Women with high-quality diets during the year before pregnancy were at lower risk than were those with poor diets for delivering a baby with orofacial clefts or neural tube defects, according to a study.
This finding, from an analysis of data in the ongoing National Birth Defects Prevention Study (NBDPS), is “notable” because previous analyses of the same data, “which assessed single-nutrient intakes in isolation, had not been informative.
“In particular, maternal intake of folic acid–containing vitamin/mineral supplements was not associated in the NBDPS with a reduced risk of neural tube defects, and findings for dietary folate were inconsistent” in these previous analyses, said Suzan L. Carmichael, Ph.D., of Stanford (Calif.) University and her associates.
“[Our] findings suggest that overall diet quality is more predictive of birth defect risk than intake of single nutrients,” they noted.
Dr. Carmichael and her colleagues developed two indexes of dietary quality, one modeled after the Mediterranean Diet Score and the second after the Diet Quality Index for Pregnancy. They then assessed how each of these indexes performed in predicting risk for isolated (nonsyndromic) neural tube defects and orofacial clefts using data on 9,558 pregnancies in the NBDPS.
The NBDPS is an ongoing multistate, population-based case-control study of well-defined birth defects. For this analysis, the researchers assessed 3,411 pregnancies involving isolated neural tube defects (936) or orofacial clefts (2,475), and 6,147 pregnancies that served as controls. All the deliveries occurred between 1997 and 2005.
For both indexes of dietary quality, “we observed reduced birth defects risks associated with higher dietary quality scores. That is, after adjusting for all covariates, increasing diet quality based on either index was associated with reduced risk of each birth defect studied,” the researchers said (Arch. Pediatr. Adolesc. Med. 2011 [doi:10.1001/archpediatrics.2011.185]).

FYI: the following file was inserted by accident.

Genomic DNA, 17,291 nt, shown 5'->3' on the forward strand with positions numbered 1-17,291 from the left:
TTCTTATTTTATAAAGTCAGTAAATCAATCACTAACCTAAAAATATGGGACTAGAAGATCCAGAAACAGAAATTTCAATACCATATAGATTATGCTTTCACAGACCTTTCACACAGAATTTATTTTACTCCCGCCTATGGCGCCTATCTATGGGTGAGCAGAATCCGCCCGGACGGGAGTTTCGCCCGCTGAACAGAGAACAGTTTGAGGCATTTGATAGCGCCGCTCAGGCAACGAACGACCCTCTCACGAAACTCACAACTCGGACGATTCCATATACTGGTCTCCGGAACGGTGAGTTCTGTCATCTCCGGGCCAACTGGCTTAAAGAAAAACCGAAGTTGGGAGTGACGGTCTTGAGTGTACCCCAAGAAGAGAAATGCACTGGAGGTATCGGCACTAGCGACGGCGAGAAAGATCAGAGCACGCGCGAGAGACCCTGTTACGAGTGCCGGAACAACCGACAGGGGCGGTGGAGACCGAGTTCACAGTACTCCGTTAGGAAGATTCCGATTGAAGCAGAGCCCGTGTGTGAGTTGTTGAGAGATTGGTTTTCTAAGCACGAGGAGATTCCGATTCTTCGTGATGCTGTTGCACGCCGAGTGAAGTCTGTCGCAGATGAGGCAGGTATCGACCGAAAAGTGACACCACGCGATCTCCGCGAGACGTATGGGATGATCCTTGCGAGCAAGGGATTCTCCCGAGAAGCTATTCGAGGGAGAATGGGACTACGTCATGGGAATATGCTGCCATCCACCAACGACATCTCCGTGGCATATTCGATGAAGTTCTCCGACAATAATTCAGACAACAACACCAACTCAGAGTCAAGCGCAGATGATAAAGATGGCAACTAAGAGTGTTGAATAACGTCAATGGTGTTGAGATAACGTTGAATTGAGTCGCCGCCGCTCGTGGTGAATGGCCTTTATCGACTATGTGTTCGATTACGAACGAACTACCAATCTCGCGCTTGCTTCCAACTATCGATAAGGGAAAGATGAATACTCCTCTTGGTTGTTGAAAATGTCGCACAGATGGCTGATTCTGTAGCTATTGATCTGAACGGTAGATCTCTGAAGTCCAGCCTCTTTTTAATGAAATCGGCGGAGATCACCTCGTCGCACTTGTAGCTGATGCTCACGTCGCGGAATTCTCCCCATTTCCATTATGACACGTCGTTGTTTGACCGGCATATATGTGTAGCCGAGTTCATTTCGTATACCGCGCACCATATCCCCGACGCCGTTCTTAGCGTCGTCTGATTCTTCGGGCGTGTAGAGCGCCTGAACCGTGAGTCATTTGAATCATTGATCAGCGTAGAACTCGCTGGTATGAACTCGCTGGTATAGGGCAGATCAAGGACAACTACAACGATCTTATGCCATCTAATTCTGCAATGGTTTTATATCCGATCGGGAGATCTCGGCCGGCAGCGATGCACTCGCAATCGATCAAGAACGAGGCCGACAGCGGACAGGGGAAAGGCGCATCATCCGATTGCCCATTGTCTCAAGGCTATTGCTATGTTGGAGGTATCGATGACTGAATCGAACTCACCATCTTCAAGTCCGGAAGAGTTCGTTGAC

“The strongest associations were observed for anencephaly,” they added.
The findings were similar in further analyses of important subgroups of patients, including an assessment restricted to women who took vitamin/mineral supplements.
These results likely are generalizable to other women “because of [our] study's population-based design, active case ascertainment, and the racial/ethnic, geographic, and socioeconomic diversity” of the subjects.
“Although the focus on folic acid has enabled substantial reductions in the prevalence of neural tube defects and perhaps other birth defects, the population burden of birth defects remains extensive. If increased dietary quality can indeed have a greater impact than individual nutrients, appropriate public health messages may need to be developed that convey this broader perspective,” Dr. Carmichael and her associates said.
This study was supported in part by the National Institutes of Health and the Centers for Disease Control and Prevention. Dr. Carmichael and her associates reported no relevant financial disclosures.
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Eating Well Is the Best Defense
“The lesson from the article by Carmichael et al. is an important one: People, including women of childbearing age, should eat good food,” said David R. Jacobs Jr., Ph.D., and his associates.
“A nutrient [supplement] may correct a deficiency condition but not necessarily be of benefit at higher doses in well-nourished people,” they added.
“Reduction of neural tube defects may be achievable by diet alone, at the same time reducing potential risk for other chronic diseases in the rest of the population,” they said.
DR. JACOBS and his associates are in the division of epidemiology and community health at the University of Minnesota School of Public Health, Minneapolis. They reported no relevant financial disclosures. These remarks were taken from their editorial accompanying Dr. Carmichael's report (Arch. Pediatr. Adolesc. Med. 2011 [doi:10.1001/archpediatrics.2011.184]).